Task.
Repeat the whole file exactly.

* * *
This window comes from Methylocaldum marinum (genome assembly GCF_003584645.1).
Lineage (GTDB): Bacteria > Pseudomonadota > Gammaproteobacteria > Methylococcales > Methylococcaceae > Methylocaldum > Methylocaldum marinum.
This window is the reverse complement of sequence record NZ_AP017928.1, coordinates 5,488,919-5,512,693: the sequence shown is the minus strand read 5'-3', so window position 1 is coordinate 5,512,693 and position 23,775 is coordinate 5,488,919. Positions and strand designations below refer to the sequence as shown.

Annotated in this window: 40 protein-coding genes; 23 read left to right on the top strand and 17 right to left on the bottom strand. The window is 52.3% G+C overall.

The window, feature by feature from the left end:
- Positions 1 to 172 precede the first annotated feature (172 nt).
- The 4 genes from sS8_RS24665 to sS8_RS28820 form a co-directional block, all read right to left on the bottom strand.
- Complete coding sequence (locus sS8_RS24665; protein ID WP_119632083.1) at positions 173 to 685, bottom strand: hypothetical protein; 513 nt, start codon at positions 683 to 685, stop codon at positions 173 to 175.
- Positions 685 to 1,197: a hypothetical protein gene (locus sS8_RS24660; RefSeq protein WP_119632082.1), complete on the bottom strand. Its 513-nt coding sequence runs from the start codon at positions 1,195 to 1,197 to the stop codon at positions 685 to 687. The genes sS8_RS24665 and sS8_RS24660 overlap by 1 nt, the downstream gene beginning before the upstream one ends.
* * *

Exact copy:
This window comes from Methylocaldum marinum (genome assembly GCF_003584645.1).
Lineage (GTDB): Bacteria > Pseudomonadota > Gammaproteobacteria > Methylococcales > Methylococcaceae > Methylocaldum > Methylocaldum marinum.
This window is the reverse complement of sequence record NZ_AP017928.1, coordinates 5,488,919-5,512,693: the sequence shown is the minus strand read 5'-3', so window position 1 is coordinate 5,512,693 and position 23,775 is coordinate 5,488,919. Positions and strand designations below refer to the sequence as shown.

Annotated in this window: 40 protein-coding genes; 23 read left to right on the top strand and 17 right to left on the bottom strand. The window is 52.3% G+C overall.

The window, feature by feature from the left end:
- Positions 1 to 172 precede the first annotated feature (172 nt).
- The 4 genes from sS8_RS24665 to sS8_RS28820 form a co-directional block, all read right to left on the bottom strand.
- Complete coding sequence (locus sS8_RS24665; protein ID WP_119632083.1) at positions 173 to 685, bottom strand: hypothetical protein; 513 nt, start codon at positions 683 to 685, stop codon at positions 173 to 175.
- Positions 685 to 1,197: a hypothetical protein gene (locus sS8_RS24660; RefSeq protein WP_119632082.1), complete on the bottom strand. Its 513-nt coding sequence runs from the start codon at positions 1,195 to 1,197 to the stop codon at positions 685 to 687. The genes sS8_RS24665 and sS8_RS24660 overlap by 1 nt, the downstream gene beginning before the upstream one ends.